Why is the band Gamma so underestimated
Rhythmic oscillations are omnipresent in the brain and they reveal a lot about what the owner of the brain is doing: Even simple EEG measurements can tell with the naked eye whether someone is sleeping, daydreaming or solving a task in a highly concentrated manner. A generally accepted connection. However, it is unclear what the nature of this relationship is: Are the oscillating waves just a by-product of neuronal activity? Or do the rhythms actually fulfill a function in the processing of information in the brain?
"Especially the oscillations in the gamma band, between 30 and 80 Hertz, correlate so strongly with the increase and decrease in the activity of individual neurons - I can't even imagine that this should have no functional significance." says Nicolas Brunet, assistant professor at Millsaps College in Jackson, Mississippi and first author of a new study that for the first time shows a connection between visual perception under natural conditions and gamma activity in the human brain. The basic idea: if oscillations fulfill a function in perception, for example when seeing, they must always occur when there is something to see.
Oscillations: always to be seen when something can be seen?
For a long time it was not entirely clear whether this is really the case - what can be seen in the laboratory is not exactly representative of real life. Human as well as animal test subjects usually look at pictures of chessboards or striped patterns, the color and contrast of which can be precisely controlled. Numerous studies have shown that this simple, artificial stimulation is reliably accompanied by an increase in rhythmic activity in the gamma band. But what happens when realistic motifs are considered? Photos of landscapes, houses or people? A question that Nicolas Brunet got to the bottom of a few years ago in a study with macaques (a species of monkey), explains Pascal Fries, Director at ESI: “At first I was skeptical because I expected the natural and therefore uncontrollable ones Conditions could lead to unclear results. But our data then spoke a very clear language: Every single one of 65 natural images produced clear gamma oscillations. "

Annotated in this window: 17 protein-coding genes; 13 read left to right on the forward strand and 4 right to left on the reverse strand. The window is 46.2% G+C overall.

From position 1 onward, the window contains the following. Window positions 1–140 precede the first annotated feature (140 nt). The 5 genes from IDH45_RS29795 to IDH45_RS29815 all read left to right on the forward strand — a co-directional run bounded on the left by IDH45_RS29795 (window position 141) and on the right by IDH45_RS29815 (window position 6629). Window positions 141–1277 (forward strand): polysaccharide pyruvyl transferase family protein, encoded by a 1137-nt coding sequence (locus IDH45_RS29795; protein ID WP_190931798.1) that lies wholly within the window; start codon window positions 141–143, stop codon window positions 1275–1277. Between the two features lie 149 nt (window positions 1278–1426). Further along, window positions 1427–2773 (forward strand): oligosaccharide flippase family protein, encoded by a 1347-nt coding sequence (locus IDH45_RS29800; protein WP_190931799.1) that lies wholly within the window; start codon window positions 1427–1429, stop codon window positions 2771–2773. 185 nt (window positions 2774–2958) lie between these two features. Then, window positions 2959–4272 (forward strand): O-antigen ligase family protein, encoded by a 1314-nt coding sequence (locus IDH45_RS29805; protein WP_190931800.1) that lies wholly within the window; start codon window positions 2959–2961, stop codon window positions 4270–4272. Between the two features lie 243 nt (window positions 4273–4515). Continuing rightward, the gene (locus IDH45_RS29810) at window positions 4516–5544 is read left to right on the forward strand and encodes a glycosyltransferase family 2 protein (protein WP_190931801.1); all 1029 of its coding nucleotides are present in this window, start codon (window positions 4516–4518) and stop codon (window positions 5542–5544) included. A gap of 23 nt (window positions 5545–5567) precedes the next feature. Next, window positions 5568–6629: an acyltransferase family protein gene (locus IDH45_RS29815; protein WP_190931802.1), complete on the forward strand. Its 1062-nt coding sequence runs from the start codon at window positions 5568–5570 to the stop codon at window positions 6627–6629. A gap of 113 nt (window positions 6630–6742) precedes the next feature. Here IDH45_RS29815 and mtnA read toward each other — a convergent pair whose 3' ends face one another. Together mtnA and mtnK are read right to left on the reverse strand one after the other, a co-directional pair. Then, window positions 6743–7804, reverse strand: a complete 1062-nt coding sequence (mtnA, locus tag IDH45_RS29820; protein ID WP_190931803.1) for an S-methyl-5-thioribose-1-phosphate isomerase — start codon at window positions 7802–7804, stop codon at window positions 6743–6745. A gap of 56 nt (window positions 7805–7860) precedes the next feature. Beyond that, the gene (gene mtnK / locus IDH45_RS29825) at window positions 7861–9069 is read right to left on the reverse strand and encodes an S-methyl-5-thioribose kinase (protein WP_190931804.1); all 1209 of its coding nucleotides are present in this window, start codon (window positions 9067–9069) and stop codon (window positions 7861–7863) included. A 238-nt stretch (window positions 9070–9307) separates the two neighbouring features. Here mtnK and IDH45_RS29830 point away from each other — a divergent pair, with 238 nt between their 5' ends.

The two were all the more astonished when a working group from Stanford was unable to confirm their results in a study with a human test person. Due to severe epilepsy, the test subject had electrodes implanted that lay directly on the visual cortex. The American scientists showed the patient black and white photos with normal snapshot motifs such as houses, cars or faces. They found a significant increase in gamma band activity for only about half of the images viewed. The authors of the study concluded that the oscillations could not possibly be important for the perception of images.
An exchange of blows between different views is part of science, says Nicolas Brunet. “It's a bit like ping pong. You pass the ball until the one with the better empirical arguments prevails ”. He was far from ready to put the bat down. Together with Pascal Fries, he examined the data again himself.
Insightful second look
On closer inspection, they found that the strength of the oscillations depended on how much structure the picture contained. Images with little structure and larger uniform gray areas gave poor gamma responses; Images with strong structure across the photo also gave strong gamma responses. With the help of an algorithm that is often used in computer vision, Nicolas Brunet and Pascal Fries succeeded in precisely quantifying the correlation between image structure and rhythmic brain activity. In fact, the information content in the gamma band was so great that the researchers were able to tell with a 70% probability of being hit, using the gamma rhythm alone, which of two randomly drawn photos had been shown.
Convincing results, but with a downer. The data come from a single subject. Surgical interventions are only seen as the last of all solutions for patients with epilepsy. Only a few are actually operated on and only rarely is it necessary for the electrodes to be placed over the visual areas of the brain of all things. The significance of the results should not be underestimated, despite the character of the case study, says Nicolas Brunet: “We made a lot of observations on monkeys. Humans and apes are similar, but in the end apes are apes after all. " The results of the re-analysis suggest that the findings obtained through studies with macaques can actually be transferred to humans. Whether monkey or human: the more you can see, the clearer the vibrations. This supports the thesis that gamma oscillations play an important role not only for artificial stimuli and not only in animals, but also in the natural vision of humans.
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